How do Universities Deal with reports of Sexual Attacks by their Students?

We were lucky to be invited to a recent 2 Hare Court Chambers Seminar where Sallie Bennett-Jenkins QC spoke about the highly controversial topic of rape allegations surrounding University life. As a University law student it was particularly interesting to hear a barrister speak on what investigations and student representations are being made.

Sallie spoke about the ‘Zellick report’, which was produced in 1994, and stated:

“on the spectrum offences of such seriousness that substantive internal action prior to police investigations is out of the question. Allegations of rape and other sexual assaults… are examples of cases that must be investigated by the police and considered by the prosecuting authorities before they can be handled internally, even if the student suspect or victim/complainant or both express strong preference for the matter to be dealt with internally. The disciplinary process may be instituted but should then be deferred, except for the possibility of suspension or exclusion”.  (Zellick report 1994 paragraph 12).

To move away from Zellick, there has been an attitude shift. This is obvious where there has been a rise in internal reporting of sexual complaints directly to the University. Universities now understand their duty to safeguard their students and there is concern in relation to civil proceedings. Campaigns such as #MeToo have lead to a 42% rise in sexual harassment complaints since the movement launched, with that universities that hold prestige handle the matter quicker and discreetly to avoid the public backlash or civil proceedings that could leave them financially unstable.

Sallie spoke about how Universities are not particularly equipped to conduct criminal investigations. This is due to the fact that there are no specialist investigators to look into these allegations in a way that make students feel especially safe. Secondly, the responsibility falls on unqualified individuals, this shows students that their traumatic experience is not being handled competently. Lastly, there is a risk of contaminating witness accounts. In police investigations of rape or sexual assault victims are asked not to contact their attacker however, in a University questioning witnesses will could  be repeatedly questioned or coached into a confession to simply end the investigation as quickly and unproblematic as possible.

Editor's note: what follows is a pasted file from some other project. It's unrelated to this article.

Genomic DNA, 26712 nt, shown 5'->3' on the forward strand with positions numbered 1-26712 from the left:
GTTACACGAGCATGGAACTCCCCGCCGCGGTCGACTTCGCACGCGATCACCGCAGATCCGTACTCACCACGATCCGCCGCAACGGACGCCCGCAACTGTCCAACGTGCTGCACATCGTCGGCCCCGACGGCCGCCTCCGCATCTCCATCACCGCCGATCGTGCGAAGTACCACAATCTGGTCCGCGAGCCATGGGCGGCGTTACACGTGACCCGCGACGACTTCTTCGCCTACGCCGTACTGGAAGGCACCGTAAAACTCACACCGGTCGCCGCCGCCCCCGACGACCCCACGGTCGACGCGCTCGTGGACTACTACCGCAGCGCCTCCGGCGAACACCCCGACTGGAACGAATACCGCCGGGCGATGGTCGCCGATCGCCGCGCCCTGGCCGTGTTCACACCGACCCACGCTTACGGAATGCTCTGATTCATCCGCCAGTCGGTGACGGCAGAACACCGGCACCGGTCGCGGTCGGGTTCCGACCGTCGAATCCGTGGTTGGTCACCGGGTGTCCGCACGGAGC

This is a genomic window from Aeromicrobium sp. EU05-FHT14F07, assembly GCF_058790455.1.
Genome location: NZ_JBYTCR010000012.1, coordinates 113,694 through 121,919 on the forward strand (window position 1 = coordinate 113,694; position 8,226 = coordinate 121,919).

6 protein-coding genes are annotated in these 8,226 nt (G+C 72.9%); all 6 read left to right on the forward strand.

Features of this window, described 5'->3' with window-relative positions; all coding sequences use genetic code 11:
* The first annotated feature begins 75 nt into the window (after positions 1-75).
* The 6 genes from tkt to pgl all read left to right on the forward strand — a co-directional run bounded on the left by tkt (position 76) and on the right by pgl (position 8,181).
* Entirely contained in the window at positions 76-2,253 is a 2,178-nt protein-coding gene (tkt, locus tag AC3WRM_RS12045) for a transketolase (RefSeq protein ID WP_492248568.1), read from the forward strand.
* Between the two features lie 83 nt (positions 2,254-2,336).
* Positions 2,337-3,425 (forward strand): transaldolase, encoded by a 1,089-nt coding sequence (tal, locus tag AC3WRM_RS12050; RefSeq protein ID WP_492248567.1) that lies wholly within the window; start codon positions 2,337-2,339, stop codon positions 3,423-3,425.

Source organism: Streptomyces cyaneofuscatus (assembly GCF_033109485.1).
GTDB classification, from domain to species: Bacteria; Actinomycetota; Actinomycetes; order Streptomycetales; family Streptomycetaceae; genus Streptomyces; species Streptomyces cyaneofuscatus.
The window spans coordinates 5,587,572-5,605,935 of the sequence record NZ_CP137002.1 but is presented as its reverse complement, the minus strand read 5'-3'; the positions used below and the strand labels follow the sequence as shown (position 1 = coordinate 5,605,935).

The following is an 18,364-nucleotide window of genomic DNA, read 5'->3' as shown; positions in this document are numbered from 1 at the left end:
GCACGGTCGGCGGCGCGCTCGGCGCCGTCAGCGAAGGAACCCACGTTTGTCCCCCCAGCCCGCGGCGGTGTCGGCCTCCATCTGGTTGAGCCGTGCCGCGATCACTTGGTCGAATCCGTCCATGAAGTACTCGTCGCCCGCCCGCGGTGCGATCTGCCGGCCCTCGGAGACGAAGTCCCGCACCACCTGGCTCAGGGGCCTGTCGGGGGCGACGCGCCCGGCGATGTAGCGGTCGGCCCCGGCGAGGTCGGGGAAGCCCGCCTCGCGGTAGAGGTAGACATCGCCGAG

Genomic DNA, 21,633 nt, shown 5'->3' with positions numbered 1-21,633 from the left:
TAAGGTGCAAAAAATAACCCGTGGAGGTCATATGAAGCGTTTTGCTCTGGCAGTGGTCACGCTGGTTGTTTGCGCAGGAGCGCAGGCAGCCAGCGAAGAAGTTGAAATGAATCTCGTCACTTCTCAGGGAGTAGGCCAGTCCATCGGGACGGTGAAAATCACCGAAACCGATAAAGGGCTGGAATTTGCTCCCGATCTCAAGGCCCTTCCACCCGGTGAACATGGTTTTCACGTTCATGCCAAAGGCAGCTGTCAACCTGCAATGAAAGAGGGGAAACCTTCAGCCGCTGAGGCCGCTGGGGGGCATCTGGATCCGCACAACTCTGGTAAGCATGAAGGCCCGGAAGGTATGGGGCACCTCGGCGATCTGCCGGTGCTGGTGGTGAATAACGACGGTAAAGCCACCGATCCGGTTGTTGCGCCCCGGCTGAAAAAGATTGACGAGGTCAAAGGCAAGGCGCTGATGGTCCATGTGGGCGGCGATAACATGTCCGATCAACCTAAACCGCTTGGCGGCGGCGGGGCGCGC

A recent survey by the student database Dig-in found that of the 49% of women surveyed only 5% reported these incidents to the police or their university. An undergraduate student from the University of Leeds made a complaint in the summer of 2018, her lecturer who investigated her complaint asked how much she was drinking before the alleged assault then that there was insufficient evidence to substantiate her complaint. They informed her that the student would be barred from the same building as her but this did not cover common/social areas such as the library or cafes. After suffering many panic attacks from seeing her attacker four times a day, she took the matter to the police and stated that they took her more seriously than the university.

How do we solve this? There are many unpublished, unimplemented, incomplete solutions for this but they are slowly, at least, being created. There is no time frame for their publications or implementations as Sallie says, “the wheels grind slowly”.

In conclusion, it is clear that universities are not readily prepared for sexual assault reports as they may feel it is “over their heads”. Until solutions are readily available to be implemented it is important for universities to safeguard their students on the road to reporting the matter to the police or counsel them about the situation as it can leave a student emotionally or physically distressed.


By Karimot Oladokun



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